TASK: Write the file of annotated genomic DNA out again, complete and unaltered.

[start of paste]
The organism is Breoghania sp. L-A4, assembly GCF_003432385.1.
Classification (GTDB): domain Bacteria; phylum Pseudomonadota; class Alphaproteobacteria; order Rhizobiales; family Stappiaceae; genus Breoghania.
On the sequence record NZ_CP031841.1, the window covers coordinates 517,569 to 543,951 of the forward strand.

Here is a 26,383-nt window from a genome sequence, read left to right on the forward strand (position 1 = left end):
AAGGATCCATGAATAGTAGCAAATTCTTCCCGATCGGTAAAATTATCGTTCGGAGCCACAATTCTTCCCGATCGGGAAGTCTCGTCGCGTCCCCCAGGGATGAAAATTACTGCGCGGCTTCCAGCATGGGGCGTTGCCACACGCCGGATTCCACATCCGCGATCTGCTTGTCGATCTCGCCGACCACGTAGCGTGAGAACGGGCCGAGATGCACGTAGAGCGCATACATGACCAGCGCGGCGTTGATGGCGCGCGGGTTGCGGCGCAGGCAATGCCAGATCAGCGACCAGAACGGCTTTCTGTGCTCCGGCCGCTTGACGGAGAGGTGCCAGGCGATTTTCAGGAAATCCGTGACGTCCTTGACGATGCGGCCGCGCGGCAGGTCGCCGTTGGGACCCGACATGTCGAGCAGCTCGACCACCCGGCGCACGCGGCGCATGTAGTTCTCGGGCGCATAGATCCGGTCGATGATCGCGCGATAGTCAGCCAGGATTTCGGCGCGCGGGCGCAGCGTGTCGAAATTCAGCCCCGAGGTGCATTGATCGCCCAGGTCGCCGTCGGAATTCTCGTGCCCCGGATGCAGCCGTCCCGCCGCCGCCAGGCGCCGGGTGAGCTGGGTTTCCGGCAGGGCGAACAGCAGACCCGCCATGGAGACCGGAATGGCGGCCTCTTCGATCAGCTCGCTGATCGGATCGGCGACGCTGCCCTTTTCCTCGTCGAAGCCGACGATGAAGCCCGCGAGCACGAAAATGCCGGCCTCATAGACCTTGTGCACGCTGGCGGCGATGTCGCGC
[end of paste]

The organism is Breoghania sp. L-A4, assembly GCF_003432385.1.
Classification (GTDB): domain Bacteria; phylum Pseudomonadota; class Alphaproteobacteria; order Rhizobiales; family Stappiaceae; genus Breoghania.
On the sequence record NZ_CP031841.1, the window covers coordinates 517,569 to 543,951 of the forward strand.

Here is a 26,383-nt window from a genome sequence, read left to right on the forward strand (position 1 = left end):
AAGGATCCATGAATAGTAGCAAATTCTTCCCGATCGGTAAAATTATCGTTCGGAGCCACAATTCTTCCCGATCGGGAAGTCTCGTCGCGTCCCCCAGGGATGAAAATTACTGCGCGGCTTCCAGCATGGGGCGTTGCCACACGCCGGATTCCACATCCGCGATCTGCTTGTCGATCTCGCCGACCACGTAGCGTGAGAACGGGCCGAGATGCACGTAGAGCGCATACATGACCAGCGCGGCGTTGATGGCGCGCGGGTTGCGGCGCAGGCAATGCCAGATCAGCGACCAGAACGGCTTTCTGTGCTCCGGCCGCTTGACGGAGAGGTGCCAGGCGATTTTCAGGAAATCCGTGACGTCCTTGACGATGCGGCCGCGCGGCAGGTCGCCGTTGGGACCCGACATGTCGAGCAGCTCGACCACCCGGCGCACGCGGCGCATGTAGTTCTCGGGCGCATAGATCCGGTCGATGATCGCGCGATAGTCAGCCAGGATTTCGGCGCGCGGGCGCAGCGTGTCGAAATTCAGCCCCGAGGTGCATTGATCGCCCAGGTCGCCGTCGGAATTCTCGTGCCCCGGATGCAGCCGTCCCGCCGCCGCCAGGCGCCGGGTGAGCTGGGTTTCCGGCAGGGCGAACAGCAGACCCGCCATGGAGACCGGAATGGCGGCCTCTTCGATCAGCTCGCTGATCGGATCGGCGACGCTGCCCTTTTCCTCGTCGAAGCCGACGATGAAGCCCGCGAGCACGAAAATGCCGGCCTCATAGACCTTGTGCACGCTGGCGGCGATGTCGCGC